One of the first things I remember catching my attention when I visited Amsterdam last October was the amount of houseboats along the city's winding canals. They're very coveted real estate and they vary in style. I've always had the idea that houseboat living was casual and free, but after finding the very slick De Omval houseboat I'm starting to change my mind. The challenge for Dutch Studio +31Architects was to design a boat with an open floor plan that would allow their clients to enjoy the views of the Amstel River and the outdoor space to a maximum. They wanted all the charm that comes with living on the water but with a stylish design to meet their modern needs — not the typical houseboat they were used to. I've never considered living on a houseboat, but I have to admit this one might do it for me. It is absolutely flawless.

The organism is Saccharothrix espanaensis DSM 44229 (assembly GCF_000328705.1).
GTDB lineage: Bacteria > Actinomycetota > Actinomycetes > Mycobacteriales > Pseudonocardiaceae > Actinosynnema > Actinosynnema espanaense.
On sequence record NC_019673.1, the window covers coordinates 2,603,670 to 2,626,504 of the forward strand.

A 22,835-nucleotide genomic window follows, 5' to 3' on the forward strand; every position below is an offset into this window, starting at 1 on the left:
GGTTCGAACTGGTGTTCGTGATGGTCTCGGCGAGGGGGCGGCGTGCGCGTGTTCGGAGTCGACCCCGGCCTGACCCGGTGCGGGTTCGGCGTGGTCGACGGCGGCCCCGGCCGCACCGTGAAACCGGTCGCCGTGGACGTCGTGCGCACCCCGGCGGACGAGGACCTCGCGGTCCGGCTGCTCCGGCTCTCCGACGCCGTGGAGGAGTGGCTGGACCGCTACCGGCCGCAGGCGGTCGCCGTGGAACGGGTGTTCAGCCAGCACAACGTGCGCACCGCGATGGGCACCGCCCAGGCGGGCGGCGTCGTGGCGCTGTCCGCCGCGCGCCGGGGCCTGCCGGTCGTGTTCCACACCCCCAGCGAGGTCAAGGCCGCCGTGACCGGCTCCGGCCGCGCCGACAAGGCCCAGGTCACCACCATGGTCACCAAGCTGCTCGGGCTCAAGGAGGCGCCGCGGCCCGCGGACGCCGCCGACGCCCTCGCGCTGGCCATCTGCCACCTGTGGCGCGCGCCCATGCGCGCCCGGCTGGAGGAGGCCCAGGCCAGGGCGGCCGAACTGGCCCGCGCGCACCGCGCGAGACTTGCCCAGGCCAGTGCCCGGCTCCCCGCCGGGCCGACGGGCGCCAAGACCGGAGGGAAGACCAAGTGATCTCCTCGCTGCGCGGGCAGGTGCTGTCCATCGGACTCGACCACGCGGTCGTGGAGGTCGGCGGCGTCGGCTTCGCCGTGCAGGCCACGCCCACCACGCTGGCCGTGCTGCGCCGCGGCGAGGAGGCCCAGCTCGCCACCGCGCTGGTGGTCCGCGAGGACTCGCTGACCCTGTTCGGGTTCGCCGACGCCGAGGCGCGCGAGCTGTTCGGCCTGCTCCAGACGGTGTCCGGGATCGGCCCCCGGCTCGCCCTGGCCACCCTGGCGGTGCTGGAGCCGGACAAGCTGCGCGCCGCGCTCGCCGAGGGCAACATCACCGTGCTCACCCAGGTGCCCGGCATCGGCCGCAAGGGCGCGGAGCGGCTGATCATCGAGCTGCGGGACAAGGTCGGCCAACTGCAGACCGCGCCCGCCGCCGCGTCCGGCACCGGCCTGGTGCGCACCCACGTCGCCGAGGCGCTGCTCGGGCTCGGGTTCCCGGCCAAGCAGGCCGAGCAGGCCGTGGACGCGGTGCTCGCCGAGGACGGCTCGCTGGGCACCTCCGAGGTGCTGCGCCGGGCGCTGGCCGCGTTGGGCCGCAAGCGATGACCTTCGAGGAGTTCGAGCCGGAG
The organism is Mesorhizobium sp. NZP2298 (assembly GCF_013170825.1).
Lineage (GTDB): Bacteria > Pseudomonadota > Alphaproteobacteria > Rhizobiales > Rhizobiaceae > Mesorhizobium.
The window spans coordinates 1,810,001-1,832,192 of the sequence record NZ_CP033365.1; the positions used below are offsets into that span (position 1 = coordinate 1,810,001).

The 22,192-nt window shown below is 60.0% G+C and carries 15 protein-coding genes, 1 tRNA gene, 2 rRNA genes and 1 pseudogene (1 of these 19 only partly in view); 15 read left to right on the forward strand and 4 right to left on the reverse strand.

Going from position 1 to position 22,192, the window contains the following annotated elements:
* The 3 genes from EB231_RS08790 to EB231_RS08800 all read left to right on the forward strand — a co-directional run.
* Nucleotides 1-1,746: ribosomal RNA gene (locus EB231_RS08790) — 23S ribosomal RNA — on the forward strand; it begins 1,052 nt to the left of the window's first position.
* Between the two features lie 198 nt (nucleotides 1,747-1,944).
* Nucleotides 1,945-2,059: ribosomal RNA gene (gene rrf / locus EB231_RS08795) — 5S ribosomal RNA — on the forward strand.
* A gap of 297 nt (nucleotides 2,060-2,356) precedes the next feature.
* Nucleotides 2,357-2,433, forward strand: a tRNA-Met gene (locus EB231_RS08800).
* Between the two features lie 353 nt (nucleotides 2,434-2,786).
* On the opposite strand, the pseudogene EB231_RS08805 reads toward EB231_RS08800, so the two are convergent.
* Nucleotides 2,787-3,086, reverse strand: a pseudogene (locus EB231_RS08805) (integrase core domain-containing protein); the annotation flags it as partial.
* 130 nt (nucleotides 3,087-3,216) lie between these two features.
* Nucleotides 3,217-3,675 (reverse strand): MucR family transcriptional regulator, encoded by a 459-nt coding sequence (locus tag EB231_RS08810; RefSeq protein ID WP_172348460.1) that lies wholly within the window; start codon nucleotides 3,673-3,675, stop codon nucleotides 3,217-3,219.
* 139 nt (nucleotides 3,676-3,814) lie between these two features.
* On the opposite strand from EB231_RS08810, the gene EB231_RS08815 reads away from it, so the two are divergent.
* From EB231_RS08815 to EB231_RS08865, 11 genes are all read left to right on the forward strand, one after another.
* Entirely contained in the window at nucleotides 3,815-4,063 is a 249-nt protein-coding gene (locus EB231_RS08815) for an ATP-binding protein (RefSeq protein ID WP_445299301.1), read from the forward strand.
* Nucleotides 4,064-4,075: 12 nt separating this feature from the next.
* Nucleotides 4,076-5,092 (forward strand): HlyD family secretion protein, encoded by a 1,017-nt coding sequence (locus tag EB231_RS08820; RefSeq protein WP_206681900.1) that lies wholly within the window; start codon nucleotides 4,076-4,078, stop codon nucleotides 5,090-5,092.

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The New Man Cave

My, my, talk about shoebox living. When I came across this article in The New York Times, I couldn't help but share it with you. I was amazed by these tiny structures built by Derek Diedricksen, a former comic book writer who makes a living doing carpentry in Stoughton, Massachusetts. He builds these micro structures in his backyard using discarded materials like shipping pallets, castoff storm windows and scrapped kitchen cabinets from his neighbor, keeping his budget to under $200. “The $100 Homeless Hut” was the first structure he built to see if he could build a homeless shelter for under $100 (It measures a mere four sq. ft. at its base and is four feet tall). These are very unique alternatives for a man cave. Now, if you want to read the whole story on Derek and his wonderful microhouses, go here. BTW, if you haven't already done so, enter this week's giveaway here. You can win a beautiful eco-friendly Icelandic sheepskin. Happy Friday:)